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1055083 Posts in 42843 Topics- by 34754 Members - Latest Member: whereisgj

October 19, 2014, 08:21:59 PM
TIGSource ForumsPlayerGeneralIs this you?
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zalzane
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« Reply #20 on: October 12, 2012, 11:57:45 AM »

Emergency help is always needed somewhere.

Emergency help is completely different from the "pay 5 dollars every month to adopt some kid" charity groups that there are out there. I'm completely okay with emergency aid, it's a very different kind of aid than the kind that inhibits the production of capital goods.

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Don't make excuses to not help people
Considering I laid out a solution to the problem that still helps people, this point is invalid.
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ஒழுக்கின்மை
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« Reply #21 on: October 12, 2012, 12:01:28 PM »

Emergency help is always needed somewhere.

Emergency help is completely different from the "pay 5 dollars every month to adopt some kid" charity groups that there are out there. I'm completely okay with emergency aid, it's a very different kind of aid than the kind that inhibits the production of capital goods.

Quote
Don't make excuses to not help people
Considering I laid out a solution to the problem that still helps people, this point is invalid.

there are different kinds of charities. one of the ones i like is where you pay to build a well in an area that doesn't have access to clean drinking water. the well could last decades or more. i agree that those 'adopt a kid' things aren't that great of a use of a money, but that's not the only option, there are a bunch of different kinds

generally improving infrastructure has a lasting long-term benefit, whereas just paying for food never ends since they'll still be hungry next year
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zalzane
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« Reply #22 on: October 12, 2012, 12:07:06 PM »

generally improving infrastructure has a lasting long-term benefit, whereas just paying for food never ends since they'll still be hungry next year

Yes, definitely! Infrastructure can be considered a capital good that services the community, so it would be completely fine to donate that kind of thing.

I just rant about donating in general because you usually get donation agencies trying to legitimize themselves by publishing pie charts of where all the money goes, and it's usually all stuff like food, clothes, medicine, bed sheets, that kind of thing, where in all honesty donating that kind of stuff doesn't help people at all in the long run.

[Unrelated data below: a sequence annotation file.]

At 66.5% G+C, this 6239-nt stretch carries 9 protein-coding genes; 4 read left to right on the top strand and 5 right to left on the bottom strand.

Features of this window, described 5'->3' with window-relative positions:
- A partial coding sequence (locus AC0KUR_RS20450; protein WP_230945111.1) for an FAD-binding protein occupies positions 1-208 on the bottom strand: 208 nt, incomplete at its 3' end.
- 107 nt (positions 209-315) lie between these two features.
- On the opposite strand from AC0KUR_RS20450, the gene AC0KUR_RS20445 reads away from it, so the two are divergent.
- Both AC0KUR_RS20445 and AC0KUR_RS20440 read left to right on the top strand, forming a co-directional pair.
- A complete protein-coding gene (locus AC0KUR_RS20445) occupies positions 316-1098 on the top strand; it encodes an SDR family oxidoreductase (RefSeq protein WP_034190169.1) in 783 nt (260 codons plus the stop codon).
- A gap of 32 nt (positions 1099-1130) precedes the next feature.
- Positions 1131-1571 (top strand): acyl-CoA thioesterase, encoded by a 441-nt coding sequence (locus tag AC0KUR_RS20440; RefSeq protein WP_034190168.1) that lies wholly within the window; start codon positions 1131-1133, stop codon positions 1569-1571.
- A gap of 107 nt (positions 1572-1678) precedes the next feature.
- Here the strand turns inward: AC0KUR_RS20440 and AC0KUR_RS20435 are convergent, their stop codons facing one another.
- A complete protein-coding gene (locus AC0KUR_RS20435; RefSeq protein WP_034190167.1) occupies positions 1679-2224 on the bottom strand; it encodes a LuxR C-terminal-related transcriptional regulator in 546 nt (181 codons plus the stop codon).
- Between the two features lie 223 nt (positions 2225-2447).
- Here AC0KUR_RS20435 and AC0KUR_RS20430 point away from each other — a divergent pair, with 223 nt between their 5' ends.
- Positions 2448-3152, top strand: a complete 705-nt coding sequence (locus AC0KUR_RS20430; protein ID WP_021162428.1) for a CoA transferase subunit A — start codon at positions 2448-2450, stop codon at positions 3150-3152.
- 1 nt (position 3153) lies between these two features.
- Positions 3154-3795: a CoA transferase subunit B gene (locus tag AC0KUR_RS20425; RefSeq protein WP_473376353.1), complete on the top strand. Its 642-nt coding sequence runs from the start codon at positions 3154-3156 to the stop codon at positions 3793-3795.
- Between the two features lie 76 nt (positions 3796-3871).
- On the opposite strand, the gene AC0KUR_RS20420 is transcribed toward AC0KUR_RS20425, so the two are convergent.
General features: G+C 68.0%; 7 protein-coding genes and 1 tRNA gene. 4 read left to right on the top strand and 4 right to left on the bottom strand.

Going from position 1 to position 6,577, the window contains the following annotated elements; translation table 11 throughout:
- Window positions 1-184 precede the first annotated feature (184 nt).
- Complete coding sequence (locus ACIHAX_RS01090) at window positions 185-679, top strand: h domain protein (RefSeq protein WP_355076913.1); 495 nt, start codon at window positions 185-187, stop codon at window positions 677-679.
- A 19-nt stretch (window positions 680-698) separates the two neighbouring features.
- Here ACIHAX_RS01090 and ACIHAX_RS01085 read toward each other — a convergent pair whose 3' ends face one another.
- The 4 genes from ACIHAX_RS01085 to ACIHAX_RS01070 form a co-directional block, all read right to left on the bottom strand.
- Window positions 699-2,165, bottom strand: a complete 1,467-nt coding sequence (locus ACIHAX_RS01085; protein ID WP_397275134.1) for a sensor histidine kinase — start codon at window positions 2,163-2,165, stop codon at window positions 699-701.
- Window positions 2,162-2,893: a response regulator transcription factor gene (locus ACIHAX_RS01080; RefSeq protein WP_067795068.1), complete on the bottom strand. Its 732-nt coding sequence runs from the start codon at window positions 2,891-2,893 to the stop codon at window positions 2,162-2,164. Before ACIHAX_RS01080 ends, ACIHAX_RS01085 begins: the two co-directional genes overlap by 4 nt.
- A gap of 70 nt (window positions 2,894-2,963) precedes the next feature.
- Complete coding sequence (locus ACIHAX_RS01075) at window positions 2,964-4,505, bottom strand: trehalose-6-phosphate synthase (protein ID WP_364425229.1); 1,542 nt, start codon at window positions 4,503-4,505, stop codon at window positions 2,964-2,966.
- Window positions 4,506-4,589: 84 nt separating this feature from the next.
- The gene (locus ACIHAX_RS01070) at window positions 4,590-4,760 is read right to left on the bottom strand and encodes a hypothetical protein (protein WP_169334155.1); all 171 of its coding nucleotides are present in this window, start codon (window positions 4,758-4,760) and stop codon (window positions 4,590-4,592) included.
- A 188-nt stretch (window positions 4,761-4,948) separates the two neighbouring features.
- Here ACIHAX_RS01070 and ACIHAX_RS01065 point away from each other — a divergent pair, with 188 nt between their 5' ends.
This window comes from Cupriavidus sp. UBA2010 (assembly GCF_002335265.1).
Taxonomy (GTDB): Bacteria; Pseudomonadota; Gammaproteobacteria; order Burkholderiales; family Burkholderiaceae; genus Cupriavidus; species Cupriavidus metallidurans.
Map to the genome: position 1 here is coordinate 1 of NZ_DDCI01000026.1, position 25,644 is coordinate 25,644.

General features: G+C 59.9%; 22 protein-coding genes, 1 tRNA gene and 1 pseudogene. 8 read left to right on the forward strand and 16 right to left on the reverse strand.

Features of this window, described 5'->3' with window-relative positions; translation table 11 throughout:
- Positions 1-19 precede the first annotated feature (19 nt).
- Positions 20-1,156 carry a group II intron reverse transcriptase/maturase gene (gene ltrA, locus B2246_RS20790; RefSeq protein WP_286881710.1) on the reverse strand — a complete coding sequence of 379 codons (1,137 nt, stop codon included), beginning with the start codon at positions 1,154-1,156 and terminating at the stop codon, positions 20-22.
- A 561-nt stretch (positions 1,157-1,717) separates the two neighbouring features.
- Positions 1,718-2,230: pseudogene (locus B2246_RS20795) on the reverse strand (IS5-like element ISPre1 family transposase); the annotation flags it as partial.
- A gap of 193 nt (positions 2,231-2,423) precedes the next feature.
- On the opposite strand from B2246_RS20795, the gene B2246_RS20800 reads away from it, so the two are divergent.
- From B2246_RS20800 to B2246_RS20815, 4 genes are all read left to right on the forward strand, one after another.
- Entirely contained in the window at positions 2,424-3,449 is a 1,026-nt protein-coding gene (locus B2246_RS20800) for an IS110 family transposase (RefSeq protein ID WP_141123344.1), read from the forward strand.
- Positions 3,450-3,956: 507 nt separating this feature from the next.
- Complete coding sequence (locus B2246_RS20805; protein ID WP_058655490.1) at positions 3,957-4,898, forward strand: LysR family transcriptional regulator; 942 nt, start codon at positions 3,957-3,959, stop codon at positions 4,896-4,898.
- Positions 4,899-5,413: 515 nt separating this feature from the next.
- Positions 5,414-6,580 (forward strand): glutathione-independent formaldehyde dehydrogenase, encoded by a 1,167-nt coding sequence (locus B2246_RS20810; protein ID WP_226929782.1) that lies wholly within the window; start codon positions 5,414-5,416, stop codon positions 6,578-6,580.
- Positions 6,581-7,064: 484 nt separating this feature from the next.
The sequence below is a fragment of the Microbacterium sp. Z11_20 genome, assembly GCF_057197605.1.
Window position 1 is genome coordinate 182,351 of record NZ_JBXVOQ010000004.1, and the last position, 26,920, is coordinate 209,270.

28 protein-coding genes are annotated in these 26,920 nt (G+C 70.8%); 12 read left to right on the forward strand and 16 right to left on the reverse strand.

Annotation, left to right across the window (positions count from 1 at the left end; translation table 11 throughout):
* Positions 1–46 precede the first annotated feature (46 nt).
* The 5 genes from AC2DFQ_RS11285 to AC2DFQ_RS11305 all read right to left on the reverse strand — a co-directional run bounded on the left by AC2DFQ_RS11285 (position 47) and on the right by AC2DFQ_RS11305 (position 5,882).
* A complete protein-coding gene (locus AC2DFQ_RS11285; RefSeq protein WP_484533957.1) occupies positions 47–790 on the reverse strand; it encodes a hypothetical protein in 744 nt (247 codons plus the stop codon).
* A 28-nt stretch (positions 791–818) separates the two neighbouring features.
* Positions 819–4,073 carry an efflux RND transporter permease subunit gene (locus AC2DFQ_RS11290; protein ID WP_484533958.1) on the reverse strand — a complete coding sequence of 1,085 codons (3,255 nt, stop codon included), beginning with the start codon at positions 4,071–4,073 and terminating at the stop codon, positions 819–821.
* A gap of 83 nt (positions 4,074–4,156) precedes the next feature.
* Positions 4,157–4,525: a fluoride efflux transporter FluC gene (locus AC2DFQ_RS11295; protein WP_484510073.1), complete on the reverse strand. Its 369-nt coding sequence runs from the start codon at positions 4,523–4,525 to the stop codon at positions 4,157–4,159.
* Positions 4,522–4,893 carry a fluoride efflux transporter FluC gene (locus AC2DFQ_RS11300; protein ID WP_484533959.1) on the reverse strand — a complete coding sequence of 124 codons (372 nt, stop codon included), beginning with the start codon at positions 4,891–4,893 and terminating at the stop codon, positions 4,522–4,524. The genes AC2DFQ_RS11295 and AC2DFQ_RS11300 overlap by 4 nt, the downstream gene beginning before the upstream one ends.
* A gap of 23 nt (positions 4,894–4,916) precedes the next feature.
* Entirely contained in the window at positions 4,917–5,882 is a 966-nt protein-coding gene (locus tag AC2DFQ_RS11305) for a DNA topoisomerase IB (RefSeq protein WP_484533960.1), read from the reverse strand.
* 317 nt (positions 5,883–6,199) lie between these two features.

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Danmark
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« Reply #23 on: October 12, 2012, 12:07:41 PM »

That's incredibly simplified though. Emergency help is always needed somewhere. And "Throwing money" at school building and well drilling projects does long term good.
Foreign corporations basically stealing the local resources and destroying local markets is the real issue that needs to be solved. Along with achieving political stability which the former does nothing to help with.

Wherever something is provided for free that would otherwise be bought locally, local markets are destroyed. Nobody can compete with free.

Interference of foreign corporations certainly isn't desirable, but it's along the same lines as the kind of foreign 'charity' and 'aid' zalzane is talking about. Just another tendril of globalization. How do you intend to impose political stability on a foreign people?
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Schoq
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« Reply #24 on: October 12, 2012, 12:18:17 PM »

I wasn't arguing for giving people food for free, but against the notion that permanently giving anything to third world countries is harmful.



Turns out nobody's disagreeing with anyone, we're just bad at being clear.
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make games, not money
impulse9
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« Reply #25 on: October 12, 2012, 12:21:49 PM »

From this point on I can foresee a very long and tiresome thread.

Wizard
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ஒழுக்கின்மை
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« Reply #26 on: October 12, 2012, 12:30:59 PM »

Wherever something is provided for free that would otherwise be bought locally, local markets are destroyed. Nobody can compete with free.